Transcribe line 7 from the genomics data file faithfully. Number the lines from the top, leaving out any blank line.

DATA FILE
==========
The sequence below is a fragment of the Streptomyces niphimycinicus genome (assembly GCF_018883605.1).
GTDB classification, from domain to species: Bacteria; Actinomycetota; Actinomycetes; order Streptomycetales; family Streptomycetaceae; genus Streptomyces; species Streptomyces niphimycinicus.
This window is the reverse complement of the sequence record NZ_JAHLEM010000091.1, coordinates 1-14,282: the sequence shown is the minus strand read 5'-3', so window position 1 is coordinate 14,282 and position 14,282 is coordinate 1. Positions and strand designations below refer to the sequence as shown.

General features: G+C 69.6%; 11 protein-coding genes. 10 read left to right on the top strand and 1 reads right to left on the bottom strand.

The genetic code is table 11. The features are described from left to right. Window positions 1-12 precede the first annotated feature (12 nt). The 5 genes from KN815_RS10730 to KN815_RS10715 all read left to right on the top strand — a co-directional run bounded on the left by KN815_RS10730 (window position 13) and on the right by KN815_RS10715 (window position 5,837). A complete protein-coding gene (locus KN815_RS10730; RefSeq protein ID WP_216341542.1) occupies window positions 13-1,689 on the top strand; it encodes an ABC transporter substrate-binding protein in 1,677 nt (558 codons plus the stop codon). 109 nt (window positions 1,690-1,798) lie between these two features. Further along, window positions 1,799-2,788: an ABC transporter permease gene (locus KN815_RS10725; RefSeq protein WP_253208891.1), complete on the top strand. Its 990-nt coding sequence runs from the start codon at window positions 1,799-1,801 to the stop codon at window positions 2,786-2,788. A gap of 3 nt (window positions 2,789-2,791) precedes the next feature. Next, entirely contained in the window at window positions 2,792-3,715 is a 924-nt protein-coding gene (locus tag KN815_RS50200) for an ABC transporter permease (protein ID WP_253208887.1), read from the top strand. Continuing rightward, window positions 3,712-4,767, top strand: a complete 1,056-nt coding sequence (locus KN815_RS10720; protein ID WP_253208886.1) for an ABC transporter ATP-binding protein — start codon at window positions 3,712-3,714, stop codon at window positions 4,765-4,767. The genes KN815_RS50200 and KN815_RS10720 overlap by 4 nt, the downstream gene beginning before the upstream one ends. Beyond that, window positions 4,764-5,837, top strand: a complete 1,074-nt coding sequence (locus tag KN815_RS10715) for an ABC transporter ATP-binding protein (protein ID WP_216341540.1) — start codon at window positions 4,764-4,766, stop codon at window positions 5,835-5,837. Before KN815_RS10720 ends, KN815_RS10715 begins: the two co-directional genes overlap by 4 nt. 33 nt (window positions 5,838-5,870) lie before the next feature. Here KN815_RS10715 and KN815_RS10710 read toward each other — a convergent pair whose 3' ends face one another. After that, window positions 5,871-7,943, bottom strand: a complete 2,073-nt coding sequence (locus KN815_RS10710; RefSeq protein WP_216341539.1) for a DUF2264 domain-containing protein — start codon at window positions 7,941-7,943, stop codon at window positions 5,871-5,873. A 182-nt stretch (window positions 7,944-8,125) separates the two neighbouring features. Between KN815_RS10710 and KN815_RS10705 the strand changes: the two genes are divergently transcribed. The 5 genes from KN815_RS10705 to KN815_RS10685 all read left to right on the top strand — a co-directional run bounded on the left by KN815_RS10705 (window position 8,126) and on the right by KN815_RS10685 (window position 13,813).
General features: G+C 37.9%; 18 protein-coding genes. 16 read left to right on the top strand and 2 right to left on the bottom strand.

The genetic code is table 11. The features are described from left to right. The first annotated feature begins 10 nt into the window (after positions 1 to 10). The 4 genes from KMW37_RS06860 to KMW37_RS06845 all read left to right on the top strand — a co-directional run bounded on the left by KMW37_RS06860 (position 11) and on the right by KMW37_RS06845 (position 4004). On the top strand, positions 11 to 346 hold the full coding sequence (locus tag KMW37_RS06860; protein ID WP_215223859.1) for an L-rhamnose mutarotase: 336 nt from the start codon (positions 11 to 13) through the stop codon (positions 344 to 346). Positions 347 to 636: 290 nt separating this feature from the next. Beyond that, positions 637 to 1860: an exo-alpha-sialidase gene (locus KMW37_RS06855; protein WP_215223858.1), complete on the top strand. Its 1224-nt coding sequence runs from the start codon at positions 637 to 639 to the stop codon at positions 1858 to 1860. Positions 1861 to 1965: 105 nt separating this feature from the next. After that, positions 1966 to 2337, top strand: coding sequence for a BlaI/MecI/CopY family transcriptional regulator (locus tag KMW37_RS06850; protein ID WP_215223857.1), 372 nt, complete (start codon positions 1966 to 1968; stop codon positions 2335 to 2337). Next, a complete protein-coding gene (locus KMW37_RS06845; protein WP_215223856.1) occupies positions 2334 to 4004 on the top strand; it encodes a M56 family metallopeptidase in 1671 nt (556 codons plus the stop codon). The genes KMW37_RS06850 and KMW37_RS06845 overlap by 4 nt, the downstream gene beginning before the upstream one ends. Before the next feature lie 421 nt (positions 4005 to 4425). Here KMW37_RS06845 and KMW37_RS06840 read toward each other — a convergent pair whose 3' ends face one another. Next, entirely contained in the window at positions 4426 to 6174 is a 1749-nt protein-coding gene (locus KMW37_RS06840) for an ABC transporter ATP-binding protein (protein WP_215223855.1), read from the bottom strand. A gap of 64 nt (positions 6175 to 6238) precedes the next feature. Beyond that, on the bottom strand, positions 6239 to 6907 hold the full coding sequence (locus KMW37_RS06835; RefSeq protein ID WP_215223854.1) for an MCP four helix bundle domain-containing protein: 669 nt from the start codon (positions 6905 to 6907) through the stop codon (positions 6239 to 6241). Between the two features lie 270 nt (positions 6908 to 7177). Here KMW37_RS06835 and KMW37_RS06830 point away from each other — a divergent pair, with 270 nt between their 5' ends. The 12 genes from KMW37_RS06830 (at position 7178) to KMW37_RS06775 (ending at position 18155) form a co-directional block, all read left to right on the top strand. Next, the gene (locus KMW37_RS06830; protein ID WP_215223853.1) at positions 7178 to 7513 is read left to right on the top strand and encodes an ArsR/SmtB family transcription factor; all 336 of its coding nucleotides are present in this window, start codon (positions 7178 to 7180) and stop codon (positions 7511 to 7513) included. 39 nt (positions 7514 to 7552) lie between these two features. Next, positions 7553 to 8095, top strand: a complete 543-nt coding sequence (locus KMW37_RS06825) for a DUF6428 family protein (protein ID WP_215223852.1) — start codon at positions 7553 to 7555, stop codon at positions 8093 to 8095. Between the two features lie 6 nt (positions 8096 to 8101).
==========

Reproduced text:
The genetic code is table 11. The features are described from left to right. The first annotated feature begins 10 nt into the window (after positions 1 to 10). The 4 genes from KMW37_RS06860 to KMW37_RS06845 all read left to right on the top strand — a co-directional run bounded on the left by KMW37_RS06860 (position 11) and on the right by KMW37_RS06845 (position 4004). On the top strand, positions 11 to 346 hold the full coding sequence (locus tag KMW37_RS06860; protein ID WP_215223859.1) for an L-rhamnose mutarotase: 336 nt from the start codon (positions 11 to 13) through the stop codon (positions 344 to 346). Positions 347 to 636: 290 nt separating this feature from the next. Beyond that, positions 637 to 1860: an exo-alpha-sialidase gene (locus KMW37_RS06855; protein WP_215223858.1), complete on the top strand. Its 1224-nt coding sequence runs from the start codon at positions 637 to 639 to the stop codon at positions 1858 to 1860. Positions 1861 to 1965: 105 nt separating this feature from the next. After that, positions 1966 to 2337, top strand: coding sequence for a BlaI/MecI/CopY family transcriptional regulator (locus tag KMW37_RS06850; protein ID WP_215223857.1), 372 nt, complete (start codon positions 1966 to 1968; stop codon positions 2335 to 2337). Next, a complete protein-coding gene (locus KMW37_RS06845; protein WP_215223856.1) occupies positions 2334 to 4004 on the top strand; it encodes a M56 family metallopeptidase in 1671 nt (556 codons plus the stop codon). The genes KMW37_RS06850 and KMW37_RS06845 overlap by 4 nt, the downstream gene beginning before the upstream one ends. Before the next feature lie 421 nt (positions 4005 to 4425). Here KMW37_RS06845 and KMW37_RS06840 read toward each other — a convergent pair whose 3' ends face one another. Next, entirely contained in the window at positions 4426 to 6174 is a 1749-nt protein-coding gene (locus KMW37_RS06840) for an ABC transporter ATP-binding protein (protein WP_215223855.1), read from the bottom strand. A gap of 64 nt (positions 6175 to 6238) precedes the next feature. Beyond that, on the bottom strand, positions 6239 to 6907 hold the full coding sequence (locus KMW37_RS06835; RefSeq protein ID WP_215223854.1) for an MCP four helix bundle domain-containing protein: 669 nt from the start codon (positions 6905 to 6907) through the stop codon (positions 6239 to 6241). Between the two features lie 270 nt (positions 6908 to 7177). Here KMW37_RS06835 and KMW37_RS06830 point away from each other — a divergent pair, with 270 nt between their 5' ends. The 12 genes from KMW37_RS06830 (at position 7178) to KMW37_RS06775 (ending at position 18155) form a co-directional block, all read left to right on the top strand. Next, the gene (locus KMW37_RS06830; protein ID WP_215223853.1) at positions 7178 to 7513 is read left to right on the top strand and encodes an ArsR/SmtB family transcription factor; all 336 of its coding nucleotides are present in this window, start codon (positions 7178 to 7180) and stop codon (positions 7511 to 7513) included. 39 nt (positions 7514 to 7552) lie between these two features. Next, positions 7553 to 8095, top strand: a complete 543-nt coding sequence (locus KMW37_RS06825) for a DUF6428 family protein (protein ID WP_215223852.1) — start codon at positions 7553 to 7555, stop codon at positions 8093 to 8095. Between the two features lie 6 nt (positions 8096 to 8101).